Hell Fest plays out all its tricks with set design but forgets to scare.
Hell Fest is a horror slasher that takes place during Halloween and in an amusement park with Haunted House attractions. It’s a teen slasher where a group of young people get attacked by a masked killer who plays with them and kills them off one by one. Hell Fest feels modern with a nod to the eighties teen slasher genre, although without humor, but that operates by the standard rules of a slasher. The great Haunted House settings are well designed and serve as a great decor to spice up the atmosphere and thrills, which makes the film appealing to create that special Halloween vibe.
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Natalie returns to her hometown to spend Halloween with her best friend Brooke. Brooke’s new roommate Taylor tags along and so does Brooke’s boyfriend Quinn and Taylor’s boyfriend Asher and they also have set up a date for Natalie, Gavin. The six of them decide to go to Hell Fest an attraction specially made for Halloween in an amusement park. It starts out exciting and fun, but when a real killer is on the loose and has set his eyes upon the group, then the haunted house attractions become an all too real dangerous, deadly place.
Why you should watch it
Hell Fest is just fun solid entertainment and doesn’t pretend to be more than that. The haunted houses are greatly designed and add much to the fun and creepy atmosphere. These are the best parts of the film and the elements used, like the carts that bring you to the Deadlands, the horror actors roaming the park, all bring some delicious scares and tension. But these haunted houses are the best scares. The kills are not too original and the killer who is called The Other isn’t as scary or threatening as some of the actors in the park. What’s even worse is that he has no motive at all. There’s no satisfying conclusion about these killings. True, that’s also not exactly the case in Halloween (1978), but the way that film is shot and how the tension is built, lacks in Hell Fest.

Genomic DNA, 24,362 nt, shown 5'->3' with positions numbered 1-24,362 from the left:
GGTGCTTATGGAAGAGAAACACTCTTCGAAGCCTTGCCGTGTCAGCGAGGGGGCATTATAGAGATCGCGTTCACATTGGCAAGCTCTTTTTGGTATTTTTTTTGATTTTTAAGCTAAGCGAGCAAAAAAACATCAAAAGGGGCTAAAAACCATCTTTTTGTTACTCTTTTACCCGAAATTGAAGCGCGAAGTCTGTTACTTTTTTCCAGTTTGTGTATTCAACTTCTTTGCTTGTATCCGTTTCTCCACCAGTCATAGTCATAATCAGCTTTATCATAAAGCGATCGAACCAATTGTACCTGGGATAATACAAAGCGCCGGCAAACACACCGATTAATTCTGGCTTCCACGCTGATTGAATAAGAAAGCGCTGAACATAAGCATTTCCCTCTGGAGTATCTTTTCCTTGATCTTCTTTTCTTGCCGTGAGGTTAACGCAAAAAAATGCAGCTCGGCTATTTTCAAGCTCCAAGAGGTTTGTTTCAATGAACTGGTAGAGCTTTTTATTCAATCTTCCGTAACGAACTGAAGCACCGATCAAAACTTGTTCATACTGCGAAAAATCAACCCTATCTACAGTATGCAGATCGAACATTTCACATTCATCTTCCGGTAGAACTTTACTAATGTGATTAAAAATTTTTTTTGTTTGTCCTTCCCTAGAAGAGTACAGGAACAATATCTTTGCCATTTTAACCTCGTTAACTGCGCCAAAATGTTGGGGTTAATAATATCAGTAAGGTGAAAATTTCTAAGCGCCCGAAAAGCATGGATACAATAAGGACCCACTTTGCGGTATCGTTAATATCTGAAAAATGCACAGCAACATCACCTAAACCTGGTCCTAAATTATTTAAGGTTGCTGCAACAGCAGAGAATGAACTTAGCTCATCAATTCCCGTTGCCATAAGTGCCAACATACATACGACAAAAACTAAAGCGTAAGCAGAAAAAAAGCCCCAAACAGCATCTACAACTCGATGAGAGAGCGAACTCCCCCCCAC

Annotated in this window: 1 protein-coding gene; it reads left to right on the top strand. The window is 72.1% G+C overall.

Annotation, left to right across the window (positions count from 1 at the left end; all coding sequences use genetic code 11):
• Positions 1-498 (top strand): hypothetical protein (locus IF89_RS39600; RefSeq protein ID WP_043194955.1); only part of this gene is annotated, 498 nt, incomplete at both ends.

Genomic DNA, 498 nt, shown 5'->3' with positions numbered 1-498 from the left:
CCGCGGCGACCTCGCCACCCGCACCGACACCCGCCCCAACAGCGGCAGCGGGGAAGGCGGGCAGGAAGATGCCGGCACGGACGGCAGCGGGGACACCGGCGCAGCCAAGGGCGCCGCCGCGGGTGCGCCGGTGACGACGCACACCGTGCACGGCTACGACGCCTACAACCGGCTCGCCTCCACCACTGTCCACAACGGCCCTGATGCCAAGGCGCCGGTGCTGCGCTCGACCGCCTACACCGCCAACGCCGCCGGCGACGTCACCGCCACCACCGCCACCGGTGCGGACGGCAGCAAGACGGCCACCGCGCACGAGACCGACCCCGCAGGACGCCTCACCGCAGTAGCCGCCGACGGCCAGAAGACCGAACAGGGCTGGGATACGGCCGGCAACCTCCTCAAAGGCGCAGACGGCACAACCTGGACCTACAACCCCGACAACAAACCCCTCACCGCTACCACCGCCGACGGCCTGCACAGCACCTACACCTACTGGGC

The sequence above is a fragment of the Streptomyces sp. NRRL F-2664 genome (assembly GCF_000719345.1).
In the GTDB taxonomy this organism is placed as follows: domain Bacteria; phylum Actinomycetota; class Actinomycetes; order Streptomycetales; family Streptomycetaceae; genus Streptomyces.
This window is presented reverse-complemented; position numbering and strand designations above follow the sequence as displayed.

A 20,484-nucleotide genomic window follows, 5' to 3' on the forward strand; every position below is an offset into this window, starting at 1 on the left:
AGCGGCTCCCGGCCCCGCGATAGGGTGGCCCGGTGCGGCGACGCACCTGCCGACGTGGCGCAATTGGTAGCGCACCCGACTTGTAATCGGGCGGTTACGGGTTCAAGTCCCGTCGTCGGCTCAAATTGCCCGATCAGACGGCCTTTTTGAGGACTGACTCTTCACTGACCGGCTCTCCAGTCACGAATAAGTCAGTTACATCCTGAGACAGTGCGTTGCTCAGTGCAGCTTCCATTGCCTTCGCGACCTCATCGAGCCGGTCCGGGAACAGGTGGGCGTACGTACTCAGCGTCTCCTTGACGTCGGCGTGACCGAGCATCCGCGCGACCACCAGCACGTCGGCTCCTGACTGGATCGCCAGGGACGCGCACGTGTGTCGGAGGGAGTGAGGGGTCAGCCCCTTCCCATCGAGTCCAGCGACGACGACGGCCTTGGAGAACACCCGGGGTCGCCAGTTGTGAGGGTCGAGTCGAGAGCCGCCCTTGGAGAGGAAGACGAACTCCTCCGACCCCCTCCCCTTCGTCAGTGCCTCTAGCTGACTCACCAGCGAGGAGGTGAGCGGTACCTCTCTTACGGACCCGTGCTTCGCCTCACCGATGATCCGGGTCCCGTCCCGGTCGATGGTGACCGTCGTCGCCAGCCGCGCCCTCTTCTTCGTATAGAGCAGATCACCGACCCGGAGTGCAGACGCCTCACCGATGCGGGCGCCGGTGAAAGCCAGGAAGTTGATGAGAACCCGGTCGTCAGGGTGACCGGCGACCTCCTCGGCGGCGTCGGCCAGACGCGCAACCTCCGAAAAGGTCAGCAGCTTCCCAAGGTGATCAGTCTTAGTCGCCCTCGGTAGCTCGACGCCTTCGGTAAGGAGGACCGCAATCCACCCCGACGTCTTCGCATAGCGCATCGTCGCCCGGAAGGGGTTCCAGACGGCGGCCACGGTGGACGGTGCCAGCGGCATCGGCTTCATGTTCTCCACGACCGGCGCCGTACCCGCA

The characters are likable but nothing more. There’s no background story to them. There’s no mystery surrounding them why they might be targeted by The Other. But on the other hand they don’t do illogical or stupid things either. There’s some tension between Natalie and Brooke, but what that exactly entails, doesn’t become clear. While The Other isn’t that scary and the group of friends quite normal, the kills however are in contrast very brutal, although not explicitly shown. But the kills are rather uninspired and when you’re dead you’re out of the picture. Not coming back as a prop in a haunted house attraction what would have been extra fun.
Hell Fest plays too much by the rules, not scaring or surprising us with a great twist or original kills or turns to make this experience really dire. It’s all very standard and certainly without some campy humor to bring in some much needed comic relief or even a hint at an ode and or parody, this feels like a missed opportunity. For the set designs and art decoration and some fun incidents and the likable characters were great but not used to its fullest. Though still entertaining enough and not a bad film, this could have been so much greater, scarier and more fun.
My favorite part
When Tony Todd and his guillotine appeared and Taylor became the volunteer to put her head in, was a great scene and not what you would have expected. Also the ride to the Deadlands that Natalie has to go through alone is a very trilling trip and fun. But the best part were the haunted house attractions and the whole vibe and atmosphere in the park itself. They were fun and chilling and what made this film better than it actually was.
Thrill factor: ★★☆☆
Scare factor: ★★☆☆☆
Popcorn factor: ★★★☆☆
Gruesome factor: ★★☆☆☆
Entertainment factor: ★★★★☆
Cast and crew
Hell Fest is directed by Gregory Plotkin and written by Seth M. Sherwood, Balir Butler, Akela Susco and story by William Penick, Christopher Sey, Stephen Susco. It stars Amy Forsyth (Natalie), Reign Edwards (Brooke), Bex Taylor-Klaus (Taylor), Christian James (Quinn), Matt Mercurio (Asher), Roby Attal (Gavin) and Tony Todd (The Barker).
Duration: 89 minutes. Music: Bear McCreary. Cinematography: José David Montero. Edited by: Gregory Plotkin, David Egan. Produced by: Gale Anne Hurd, Tucker Tooley. Production company: Tucker Tooley Entertainment, Ingenuity Studios, Valhalla Motion Pictures. Distributed by: CBS Films, Lionsgate.